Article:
A powerful new approach to counseling that could help clients who require active/directive exploration as well as warm, deep introspection is a theoretical integration of Rational Emotive Behavior Therapy (REBT) and Existential Therapy. I find an incredible synthesis between these two theories in that they reciprocally make up what they individually lack.
REBT is effective at quickly helping clients to change their here-and-now thoughts and emotions, but often lacks the deep personal exploration of the roots of those concerns, which is something many clients can gain therapeutic value from.
Existential therapy is more of a philosophic worldview than a structured approach to counseling, and thusly lacks the focused problem-solving direction that many clients require for effective change. I intend to demonstrate that using these two lenses in conjunction can strengthen and increase the effectiveness of both.
Theory of Behavior, Thought, and Emotions
Sound theory is an important component of any system of therapy. Some counselors are comfortable cherry-picking effective techniques when appropriate, but I believe that a primary lens of practice needs to be grounded in a theory that fits one’s own experience of human nature. For that, I turn to both existential philosophy and its therapeutic implications, and the REBT framework for understanding daily reactions to stimuli. I find the ABC framework of REBT a powerful and insightful tool for understanding such emotional disturbances in clients. It is laid out thusly:
A: Activating event
B: Belief about that event
C: Emotional consequence.
This framework argues that activating events (at A) do not directly generate our emotions (at C), but rather they are experienced based on what clients tell themselves about those events (at B).
REBT therapists recognize that a client’s beliefs may be rational or irrational, and thus lead to healthy or unhealthy emotions respectively. Irrational beliefs are ones that are rigid, demanding and conditional, whereas rational beliefs tend to be flexible, preferential, and unconditional. We believe that a client cannot disturb himself unless he is holding strong to an irrational belief about himself, other people, or the world at large.
It is this final point that necessitates an integration of existentialism. Psychotherapist Irvin D. Yalom suggests that all human beings must contend in their own ways with the four ultimate concerns. These concerns are death, freedom, isolation, and meaning, and are said by existential thinkers to exert considerable influence on nearly every aspect of our personality and behavior. I believe that combining this lens with that that of REBT is a crucial step toward understanding their irrational beliefs and emotional struggles on a deeper and more significant level. An REBT therapist listening with an existential focus can pay close attention to evidence of the ultimate concerns in their client’s ABC framework.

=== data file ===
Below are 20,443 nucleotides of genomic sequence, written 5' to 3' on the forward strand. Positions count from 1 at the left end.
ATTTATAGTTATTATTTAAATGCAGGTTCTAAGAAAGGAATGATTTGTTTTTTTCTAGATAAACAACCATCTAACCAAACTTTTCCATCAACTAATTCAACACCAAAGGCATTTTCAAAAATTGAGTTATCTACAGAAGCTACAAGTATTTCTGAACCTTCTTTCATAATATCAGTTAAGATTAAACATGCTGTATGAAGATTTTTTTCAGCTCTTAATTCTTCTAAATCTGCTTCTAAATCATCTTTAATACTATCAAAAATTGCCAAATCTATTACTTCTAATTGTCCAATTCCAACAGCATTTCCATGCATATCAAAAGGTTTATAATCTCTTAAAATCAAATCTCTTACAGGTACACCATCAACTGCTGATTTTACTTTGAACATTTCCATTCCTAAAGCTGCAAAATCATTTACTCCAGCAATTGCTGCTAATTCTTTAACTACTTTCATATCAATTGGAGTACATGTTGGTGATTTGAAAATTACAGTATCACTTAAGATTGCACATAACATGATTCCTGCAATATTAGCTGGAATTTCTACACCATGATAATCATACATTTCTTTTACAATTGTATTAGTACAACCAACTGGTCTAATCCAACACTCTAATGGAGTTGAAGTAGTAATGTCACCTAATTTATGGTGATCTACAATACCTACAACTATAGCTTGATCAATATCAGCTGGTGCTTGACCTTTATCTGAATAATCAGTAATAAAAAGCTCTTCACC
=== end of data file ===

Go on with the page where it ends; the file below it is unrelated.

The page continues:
Existentialism reminds us that people are meaning-making beings who are both subjects of experience and objects of reflection. I believe that many irrational beliefs are the product of interplay between our propensity to make meaning out of the things we experience, and our ever-present knowledge of the ultimate concerns. Though clients may initially present their issues in surface-level and concrete, situational language, careful analysis can overturn deeper existential reasons for their irrational beliefs and rigidly demanding self-talk.
Format of Therapy and Client/Counselor Roles
Currently, my development of Existential REBT is intended for use in individual counseling practice. We see clients on a one-on-one basis, and follow the REBT prescribed duration and frequency of sessions; each client receiving 5-50 sessions, once per week. The goal of treatment is for my clients to minimize their absolutistic core philosophies, thus converting their unhealthy emotions into healthy ones. This process requires identification and disputation of their irrational beliefs, behavioral exercises, and the assignment of homework.
Central to this process is a strong working alliance. REBT is a directive approach to therapy, and trust must be established in order for the client to feel comfortable with the counselor’s active role in session. Thus, I borrow from existential therapy the use of empathy and the view of counselor and client as equals in the navigation of humanity. I attempt to see their world from our client’s point of view as best I can using this philosophy as a guide. Additionally, the counseling micro skills such as paraphrasing, reflecting feeling, and active listening help to draw out the client’s story, identify the specific activating events that disturb them, and begin to formulate ideas about their underlying irrational beliefs.
Existential REBT will teach clients the ABC framework early on. In the interest of transparency and helping our clients to become their own therapists, we find it critical that a client understands the ABC framework before we can utilize it with effectiveness.
We also integrate the existential concept of being a fellow traveler with the client. REBT is traditionally seen as a fast-paced, short-term and strictly-focused approach to therapy, but integrating an existential lens allows us to take more time with each client, move at slower pace, and explore a much more complete picture of their human experience as we regard the client as struggling against the very same human concerns as we all must. Existential REBT recognizes that the whole of an individual’s experience runs deeper than the daily events that aggravate their irrational beliefs, and extends to what those events represent to them in terms of meaning, isolation, death, and freedom.